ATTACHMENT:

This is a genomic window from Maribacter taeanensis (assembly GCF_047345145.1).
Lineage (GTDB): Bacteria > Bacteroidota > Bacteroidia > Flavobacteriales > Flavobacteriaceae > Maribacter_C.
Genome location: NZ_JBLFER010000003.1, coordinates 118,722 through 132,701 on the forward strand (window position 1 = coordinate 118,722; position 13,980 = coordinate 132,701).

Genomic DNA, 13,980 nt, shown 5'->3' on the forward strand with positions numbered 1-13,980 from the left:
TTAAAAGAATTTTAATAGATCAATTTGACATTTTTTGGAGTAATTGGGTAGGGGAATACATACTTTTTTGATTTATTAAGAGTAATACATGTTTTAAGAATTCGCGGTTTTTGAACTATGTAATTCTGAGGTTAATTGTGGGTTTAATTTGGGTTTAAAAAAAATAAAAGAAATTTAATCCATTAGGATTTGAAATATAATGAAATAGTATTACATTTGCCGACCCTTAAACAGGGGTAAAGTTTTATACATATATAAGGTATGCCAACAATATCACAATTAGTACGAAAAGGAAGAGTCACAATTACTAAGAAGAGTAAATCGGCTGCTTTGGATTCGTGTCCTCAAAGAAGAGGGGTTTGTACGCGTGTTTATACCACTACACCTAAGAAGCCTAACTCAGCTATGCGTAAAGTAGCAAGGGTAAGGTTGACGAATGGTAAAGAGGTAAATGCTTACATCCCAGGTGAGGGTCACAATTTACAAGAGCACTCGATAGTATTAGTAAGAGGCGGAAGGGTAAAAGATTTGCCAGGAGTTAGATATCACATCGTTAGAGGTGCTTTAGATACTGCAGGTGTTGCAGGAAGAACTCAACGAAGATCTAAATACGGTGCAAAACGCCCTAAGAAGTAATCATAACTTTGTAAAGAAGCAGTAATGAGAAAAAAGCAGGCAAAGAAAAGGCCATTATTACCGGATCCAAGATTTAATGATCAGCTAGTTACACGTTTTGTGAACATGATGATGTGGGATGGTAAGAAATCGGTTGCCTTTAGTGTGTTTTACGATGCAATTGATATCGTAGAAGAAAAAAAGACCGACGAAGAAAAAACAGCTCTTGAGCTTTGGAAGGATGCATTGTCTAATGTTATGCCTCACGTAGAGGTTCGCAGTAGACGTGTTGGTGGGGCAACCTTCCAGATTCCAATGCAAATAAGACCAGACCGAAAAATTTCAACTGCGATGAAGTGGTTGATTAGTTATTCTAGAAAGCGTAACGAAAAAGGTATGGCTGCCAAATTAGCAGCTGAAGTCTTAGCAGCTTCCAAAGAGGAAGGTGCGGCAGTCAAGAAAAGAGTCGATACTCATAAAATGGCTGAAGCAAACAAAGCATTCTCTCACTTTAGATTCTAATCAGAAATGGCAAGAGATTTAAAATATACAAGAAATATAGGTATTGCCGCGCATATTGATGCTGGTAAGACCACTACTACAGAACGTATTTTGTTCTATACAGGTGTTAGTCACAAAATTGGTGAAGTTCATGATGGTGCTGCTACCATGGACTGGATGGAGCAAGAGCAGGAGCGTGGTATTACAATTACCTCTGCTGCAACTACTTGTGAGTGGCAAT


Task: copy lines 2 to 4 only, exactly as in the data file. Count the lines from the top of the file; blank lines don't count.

Lineage (GTDB): Bacteria > Bacteroidota > Bacteroidia > Flavobacteriales > Flavobacteriaceae > Maribacter_C.
Genome location: NZ_JBLFER010000003.1, coordinates 118,722 through 132,701 on the forward strand (window position 1 = coordinate 118,722; position 13,980 = coordinate 132,701).

Genomic DNA, 13,980 nt, shown 5'->3' on the forward strand with positions numbered 1-13,980 from the left: